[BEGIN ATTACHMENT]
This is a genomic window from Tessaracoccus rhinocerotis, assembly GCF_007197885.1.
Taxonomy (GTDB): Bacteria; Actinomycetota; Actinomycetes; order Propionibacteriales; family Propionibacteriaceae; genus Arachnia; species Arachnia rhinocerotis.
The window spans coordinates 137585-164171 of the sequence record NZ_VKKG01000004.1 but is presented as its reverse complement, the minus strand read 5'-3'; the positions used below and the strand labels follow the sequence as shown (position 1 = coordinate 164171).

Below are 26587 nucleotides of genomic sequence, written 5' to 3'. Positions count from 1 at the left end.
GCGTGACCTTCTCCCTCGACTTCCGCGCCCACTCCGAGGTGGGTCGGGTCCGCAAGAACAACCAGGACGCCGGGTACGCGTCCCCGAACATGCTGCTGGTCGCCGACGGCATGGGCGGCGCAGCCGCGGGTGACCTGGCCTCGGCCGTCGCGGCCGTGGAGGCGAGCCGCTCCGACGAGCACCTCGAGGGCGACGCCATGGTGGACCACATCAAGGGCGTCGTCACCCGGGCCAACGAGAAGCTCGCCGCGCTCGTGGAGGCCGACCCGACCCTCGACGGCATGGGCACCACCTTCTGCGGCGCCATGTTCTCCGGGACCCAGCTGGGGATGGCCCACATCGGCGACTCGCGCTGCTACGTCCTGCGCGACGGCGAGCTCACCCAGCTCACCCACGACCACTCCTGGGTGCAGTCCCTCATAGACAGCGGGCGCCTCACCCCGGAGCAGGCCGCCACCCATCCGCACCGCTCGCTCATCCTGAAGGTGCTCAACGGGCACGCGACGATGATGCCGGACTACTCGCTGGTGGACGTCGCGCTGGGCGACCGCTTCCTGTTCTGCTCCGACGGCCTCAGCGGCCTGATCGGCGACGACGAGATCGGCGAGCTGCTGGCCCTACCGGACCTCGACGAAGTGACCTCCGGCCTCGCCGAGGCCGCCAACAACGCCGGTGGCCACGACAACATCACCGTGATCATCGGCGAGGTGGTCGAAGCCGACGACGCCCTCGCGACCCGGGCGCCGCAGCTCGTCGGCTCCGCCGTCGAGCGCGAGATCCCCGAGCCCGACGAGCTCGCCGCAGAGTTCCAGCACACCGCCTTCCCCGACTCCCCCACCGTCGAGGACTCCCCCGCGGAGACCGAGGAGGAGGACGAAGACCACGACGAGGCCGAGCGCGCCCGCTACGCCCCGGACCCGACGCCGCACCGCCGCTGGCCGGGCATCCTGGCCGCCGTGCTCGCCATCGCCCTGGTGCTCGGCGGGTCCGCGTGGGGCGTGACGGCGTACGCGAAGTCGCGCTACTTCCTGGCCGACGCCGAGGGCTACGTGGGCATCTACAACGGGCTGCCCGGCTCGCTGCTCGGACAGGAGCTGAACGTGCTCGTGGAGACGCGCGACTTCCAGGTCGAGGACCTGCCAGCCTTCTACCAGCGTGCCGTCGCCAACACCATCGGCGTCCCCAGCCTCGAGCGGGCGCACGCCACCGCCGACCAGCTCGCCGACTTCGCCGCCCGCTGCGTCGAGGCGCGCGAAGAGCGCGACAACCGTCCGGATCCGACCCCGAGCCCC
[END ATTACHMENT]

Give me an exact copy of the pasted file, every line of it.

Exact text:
This is a genomic window from Tessaracoccus rhinocerotis, assembly GCF_007197885.1.
Taxonomy (GTDB): Bacteria; Actinomycetota; Actinomycetes; order Propionibacteriales; family Propionibacteriaceae; genus Arachnia; species Arachnia rhinocerotis.
The window spans coordinates 137585-164171 of the sequence record NZ_VKKG01000004.1 but is presented as its reverse complement, the minus strand read 5'-3'; the positions used below and the strand labels follow the sequence as shown (position 1 = coordinate 164171).

Below are 26587 nucleotides of genomic sequence, written 5' to 3'. Positions count from 1 at the left end.
GCGTGACCTTCTCCCTCGACTTCCGCGCCCACTCCGAGGTGGGTCGGGTCCGCAAGAACAACCAGGACGCCGGGTACGCGTCCCCGAACATGCTGCTGGTCGCCGACGGCATGGGCGGCGCAGCCGCGGGTGACCTGGCCTCGGCCGTCGCGGCCGTGGAGGCGAGCCGCTCCGACGAGCACCTCGAGGGCGACGCCATGGTGGACCACATCAAGGGCGTCGTCACCCGGGCCAACGAGAAGCTCGCCGCGCTCGTGGAGGCCGACCCGACCCTCGACGGCATGGGCACCACCTTCTGCGGCGCCATGTTCTCCGGGACCCAGCTGGGGATGGCCCACATCGGCGACTCGCGCTGCTACGTCCTGCGCGACGGCGAGCTCACCCAGCTCACCCACGACCACTCCTGGGTGCAGTCCCTCATAGACAGCGGGCGCCTCACCCCGGAGCAGGCCGCCACCCATCCGCACCGCTCGCTCATCCTGAAGGTGCTCAACGGGCACGCGACGATGATGCCGGACTACTCGCTGGTGGACGTCGCGCTGGGCGACCGCTTCCTGTTCTGCTCCGACGGCCTCAGCGGCCTGATCGGCGACGACGAGATCGGCGAGCTGCTGGCCCTACCGGACCTCGACGAAGTGACCTCCGGCCTCGCCGAGGCCGCCAACAACGCCGGTGGCCACGACAACATCACCGTGATCATCGGCGAGGTGGTCGAAGCCGACGACGCCCTCGCGACCCGGGCGCCGCAGCTCGTCGGCTCCGCCGTCGAGCGCGAGATCCCCGAGCCCGACGAGCTCGCCGCAGAGTTCCAGCACACCGCCTTCCCCGACTCCCCCACCGTCGAGGACTCCCCCGCGGAGACCGAGGAGGAGGACGAAGACCACGACGAGGCCGAGCGCGCCCGCTACGCCCCGGACCCGACGCCGCACCGCCGCTGGCCGGGCATCCTGGCCGCCGTGCTCGCCATCGCCCTGGTGCTCGGCGGGTCCGCGTGGGGCGTGACGGCGTACGCGAAGTCGCGCTACTTCCTGGCCGACGCCGAGGGCTACGTGGGCATCTACAACGGGCTGCCCGGCTCGCTGCTCGGACAGGAGCTGAACGTGCTCGTGGAGACGCGCGACTTCCAGGTCGAGGACCTGCCAGCCTTCTACCAGCGTGCCGTCGCCAACACCATCGGCGTCCCCAGCCTCGAGCGGGCGCACGCCACCGCCGACCAGCTCGCCGACTTCGCCGCCCGCTGCGTCGAGGCGCGCGAAGAGCGCGACAACCGTCCGGATCCGACCCCGAGCCCC